Communications Across the Grid

  • Chris Villarreal, Plugged In Strategies
  • Paul Duncan, MPR Associates
  • Paul Alvarez, WiredGroup
  • Mark Knight, Burns & McDonnell
  • Lorenzo Kristov, Independent Consultant

Paul Duncan reviewed the problems we are trying to solve and commonalities between the problems: visibility, information limitations, observability, and scalability. Duncan emphasized the need for standardizing the interconnection and how the industry is making progress with standardization.

Paul Alvarez described considerations for regulators when working with investor-owned utilities’ communication networks and introduced some new public network technologies that are available. He demonstrated that a communication networking investment plan could fall short of the public interest. He discussed coverage area, the price per customer, and the costs between proprietary communication networks and publically accessed networks.

Lorenzo Kristov discussed the changes that are occurring and the range of possibilities for grid modernization with communication networks. The electricity market is no longer just a commodity market, but technologies are creating value beyond a commodity market. Lorenzo noted that urban planning is becoming a focus of the energy transition; more local-decision making is taking place. Lorenzo encourages states to get ahead of this and enable customers to participate to avoid defection. By developing clear policy around operating and planning, states can allow participation and a sound grid.

Mark Knight described interoperability as “the ability of two or more systems or components to exchange information and to use the information that has been exchanged.” He reviewed the Gridwise Architecture Council “stack” of interoperability that lists drivers (organizational, informational, and technical) and layers of interoperability. Knight emphasized starting from the beginning to have an effective and least expensive systems. He described links between the Energy Independence and Security Act of 2007 and how it aims for interoperability. Knight was a part of the US DOE Grid Modernization Lab Consortium Interoperability Project.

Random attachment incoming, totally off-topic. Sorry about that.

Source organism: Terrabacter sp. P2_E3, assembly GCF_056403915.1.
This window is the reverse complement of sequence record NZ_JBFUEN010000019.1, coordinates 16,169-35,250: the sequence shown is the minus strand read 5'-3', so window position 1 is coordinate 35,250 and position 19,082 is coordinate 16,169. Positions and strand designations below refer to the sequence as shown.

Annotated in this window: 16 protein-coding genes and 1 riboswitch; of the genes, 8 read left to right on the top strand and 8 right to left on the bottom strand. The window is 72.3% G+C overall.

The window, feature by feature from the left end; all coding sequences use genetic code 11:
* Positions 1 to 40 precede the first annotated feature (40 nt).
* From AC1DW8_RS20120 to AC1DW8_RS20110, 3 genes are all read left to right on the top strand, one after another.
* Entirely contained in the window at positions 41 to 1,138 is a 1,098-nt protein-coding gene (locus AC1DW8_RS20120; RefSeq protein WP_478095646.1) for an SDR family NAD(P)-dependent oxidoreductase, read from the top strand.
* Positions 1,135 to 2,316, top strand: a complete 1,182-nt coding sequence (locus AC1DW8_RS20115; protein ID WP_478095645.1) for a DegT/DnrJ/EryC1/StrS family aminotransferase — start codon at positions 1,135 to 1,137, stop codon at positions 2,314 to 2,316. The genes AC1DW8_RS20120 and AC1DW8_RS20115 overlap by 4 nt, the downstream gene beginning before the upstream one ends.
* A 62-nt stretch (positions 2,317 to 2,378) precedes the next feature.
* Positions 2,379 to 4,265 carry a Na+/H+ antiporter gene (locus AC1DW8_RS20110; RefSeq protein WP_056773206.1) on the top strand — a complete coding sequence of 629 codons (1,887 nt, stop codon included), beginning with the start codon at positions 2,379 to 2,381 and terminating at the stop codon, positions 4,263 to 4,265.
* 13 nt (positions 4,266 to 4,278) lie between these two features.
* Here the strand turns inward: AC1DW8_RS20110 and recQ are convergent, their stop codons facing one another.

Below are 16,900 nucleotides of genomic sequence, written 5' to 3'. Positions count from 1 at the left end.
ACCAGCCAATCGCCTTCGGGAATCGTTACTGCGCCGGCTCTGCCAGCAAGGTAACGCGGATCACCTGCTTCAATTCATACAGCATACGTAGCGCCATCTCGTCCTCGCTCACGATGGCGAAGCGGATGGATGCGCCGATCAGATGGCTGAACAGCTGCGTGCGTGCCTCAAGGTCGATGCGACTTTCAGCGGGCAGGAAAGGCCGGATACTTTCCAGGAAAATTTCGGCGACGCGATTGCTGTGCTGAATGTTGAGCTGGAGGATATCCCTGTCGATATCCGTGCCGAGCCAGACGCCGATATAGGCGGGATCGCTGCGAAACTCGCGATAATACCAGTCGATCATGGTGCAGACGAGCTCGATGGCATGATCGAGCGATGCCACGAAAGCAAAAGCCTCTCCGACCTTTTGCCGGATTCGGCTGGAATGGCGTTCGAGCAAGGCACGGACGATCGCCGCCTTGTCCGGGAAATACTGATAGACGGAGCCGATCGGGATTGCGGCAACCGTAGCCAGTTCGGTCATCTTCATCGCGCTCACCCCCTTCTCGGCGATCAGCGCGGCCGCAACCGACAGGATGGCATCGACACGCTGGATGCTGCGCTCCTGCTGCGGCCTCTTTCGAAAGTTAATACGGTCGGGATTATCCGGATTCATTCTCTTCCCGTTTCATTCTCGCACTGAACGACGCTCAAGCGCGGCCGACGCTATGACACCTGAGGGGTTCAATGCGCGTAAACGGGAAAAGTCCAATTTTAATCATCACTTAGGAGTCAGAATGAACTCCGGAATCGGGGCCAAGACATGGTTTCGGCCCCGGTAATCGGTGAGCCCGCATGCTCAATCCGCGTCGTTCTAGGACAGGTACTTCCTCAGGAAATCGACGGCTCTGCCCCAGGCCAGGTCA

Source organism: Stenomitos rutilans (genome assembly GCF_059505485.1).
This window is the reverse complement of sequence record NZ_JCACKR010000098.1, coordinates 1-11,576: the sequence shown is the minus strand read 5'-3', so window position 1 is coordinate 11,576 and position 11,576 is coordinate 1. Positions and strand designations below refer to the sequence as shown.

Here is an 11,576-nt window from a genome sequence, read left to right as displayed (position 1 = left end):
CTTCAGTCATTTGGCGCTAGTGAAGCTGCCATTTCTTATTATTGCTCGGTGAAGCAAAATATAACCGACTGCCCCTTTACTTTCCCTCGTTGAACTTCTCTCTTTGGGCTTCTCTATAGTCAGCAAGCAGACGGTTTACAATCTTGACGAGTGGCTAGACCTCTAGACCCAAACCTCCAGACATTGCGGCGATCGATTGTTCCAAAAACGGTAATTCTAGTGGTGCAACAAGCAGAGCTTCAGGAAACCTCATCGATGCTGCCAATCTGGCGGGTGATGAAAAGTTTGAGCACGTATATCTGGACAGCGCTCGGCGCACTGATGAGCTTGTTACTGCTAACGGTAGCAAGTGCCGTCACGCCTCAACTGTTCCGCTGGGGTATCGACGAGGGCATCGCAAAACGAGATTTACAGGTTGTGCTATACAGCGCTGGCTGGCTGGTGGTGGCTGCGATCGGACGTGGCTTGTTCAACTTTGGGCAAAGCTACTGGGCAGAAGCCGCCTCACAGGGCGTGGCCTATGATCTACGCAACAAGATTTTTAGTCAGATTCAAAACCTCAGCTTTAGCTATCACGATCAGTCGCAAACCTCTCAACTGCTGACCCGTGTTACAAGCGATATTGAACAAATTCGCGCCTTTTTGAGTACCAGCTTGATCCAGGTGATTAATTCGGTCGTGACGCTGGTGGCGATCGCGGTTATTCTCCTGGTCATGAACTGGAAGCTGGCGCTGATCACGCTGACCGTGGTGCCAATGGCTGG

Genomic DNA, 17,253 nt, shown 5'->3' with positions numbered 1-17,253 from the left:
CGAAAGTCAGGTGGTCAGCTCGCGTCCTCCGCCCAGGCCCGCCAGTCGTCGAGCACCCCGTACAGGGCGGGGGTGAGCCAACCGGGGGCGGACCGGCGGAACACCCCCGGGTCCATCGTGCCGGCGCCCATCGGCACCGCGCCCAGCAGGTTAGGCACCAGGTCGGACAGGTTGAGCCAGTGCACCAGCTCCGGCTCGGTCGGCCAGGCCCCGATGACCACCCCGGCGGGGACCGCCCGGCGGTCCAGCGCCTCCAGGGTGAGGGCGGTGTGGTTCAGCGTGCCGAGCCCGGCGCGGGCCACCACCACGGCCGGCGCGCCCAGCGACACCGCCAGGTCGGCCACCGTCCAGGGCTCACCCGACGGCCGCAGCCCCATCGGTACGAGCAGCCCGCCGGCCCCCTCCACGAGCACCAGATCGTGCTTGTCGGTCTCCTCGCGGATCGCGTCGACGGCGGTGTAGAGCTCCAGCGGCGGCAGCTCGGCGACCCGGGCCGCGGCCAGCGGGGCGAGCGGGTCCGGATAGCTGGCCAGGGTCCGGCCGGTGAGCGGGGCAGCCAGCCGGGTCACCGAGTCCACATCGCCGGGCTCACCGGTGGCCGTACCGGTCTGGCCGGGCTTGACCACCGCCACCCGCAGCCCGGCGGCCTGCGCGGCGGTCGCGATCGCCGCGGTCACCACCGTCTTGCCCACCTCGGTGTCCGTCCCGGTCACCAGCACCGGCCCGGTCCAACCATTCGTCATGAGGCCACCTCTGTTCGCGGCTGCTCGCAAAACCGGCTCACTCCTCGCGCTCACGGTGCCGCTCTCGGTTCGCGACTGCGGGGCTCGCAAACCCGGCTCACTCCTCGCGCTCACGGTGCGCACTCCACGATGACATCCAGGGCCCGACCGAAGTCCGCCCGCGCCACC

State Examples of Communication Network Coordination

  • Ted Ko, Stem
  • Tricia DeBleeckere, Minnesota PUC
  • Marcus Hawkins, Organization of MISO States
  • Jason Allnutt, IEEE

In the last panel for the NCEP Annual Meeting 2019, attendees heard multiple perspectives on two case studies from regions that have been working to tackle communications network coordination challenges – California-ISO and the Midcontinent ISO – and from IEEE on their updated standard.

Stem is an aggregator in California that has been able to bid into the wholesale markets for a few years. He described an example of communication with DERs and then described the California Rule 21 process. In developing the rules and regulations, he urges states to consider the perspective and requirements of product design engineers for obtaining and distributing data. Ko also clarified the difference between capability and operational requirements: does the device need to communicate with the utility today or sometime in the future? Additionally, Ko helped the audience better understand the constraints in developing standards for hardware and software.

The Organization of MISO States (OMS) developed an approach to DERs in June 2017: to facilitate the exchange of information between MISO, utilities, and stakeholders to ensure reliability. Currently, DERs can participate at the retail and wholesale levels through indirect participation, directly through a utility, directly through an aggregator, retail only, or a mix. Recently, in January 2019, MISO experienced a Max-Gen event and was alerted to a communication breakdown with the MISO Market Communication System (MCS): over-commitment issues, situational awareness, and lack of knowledge of the location of load modifying resources (LMRs). Hawkins listed changes in development to address concerns.

Jason Allnutt described IEEE Standards Association, the standards development lifecycle, and specifically the IEEE 1547 Conformity Assessment. Allnutt described several projects and case studies for how DERs have conformed to the IEEE 1547 standard.

Tricia DeBleeckere described the Minnesota process for updating the statewide interconnection standards and some considerations for implementing IEEE1547-2018. DeBleeckere noted that the simplicity of standards has better chances for a successful system, but Minnesota found that timing the standard with where the market is in Minnesota was tricky. DeBleeckere’s advice to her state colleagues is that interoperability standards help, but do not solve every issue.